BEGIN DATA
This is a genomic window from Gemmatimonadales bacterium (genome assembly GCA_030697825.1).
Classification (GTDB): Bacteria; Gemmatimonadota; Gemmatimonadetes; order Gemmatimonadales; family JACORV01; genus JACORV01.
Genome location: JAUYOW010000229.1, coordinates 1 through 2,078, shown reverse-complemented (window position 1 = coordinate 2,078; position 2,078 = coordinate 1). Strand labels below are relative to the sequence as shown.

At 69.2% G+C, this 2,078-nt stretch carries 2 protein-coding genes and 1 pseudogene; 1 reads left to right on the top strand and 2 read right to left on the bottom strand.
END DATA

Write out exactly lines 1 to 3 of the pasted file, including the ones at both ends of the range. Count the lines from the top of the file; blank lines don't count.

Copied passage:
This is a genomic window from Gemmatimonadales bacterium (genome assembly GCA_030697825.1).
Classification (GTDB): Bacteria; Gemmatimonadota; Gemmatimonadetes; order Gemmatimonadales; family JACORV01; genus JACORV01.
Genome location: JAUYOW010000229.1, coordinates 1 through 2,078, shown reverse-complemented (window position 1 = coordinate 2,078; position 2,078 = coordinate 1). Strand labels below are relative to the sequence as shown.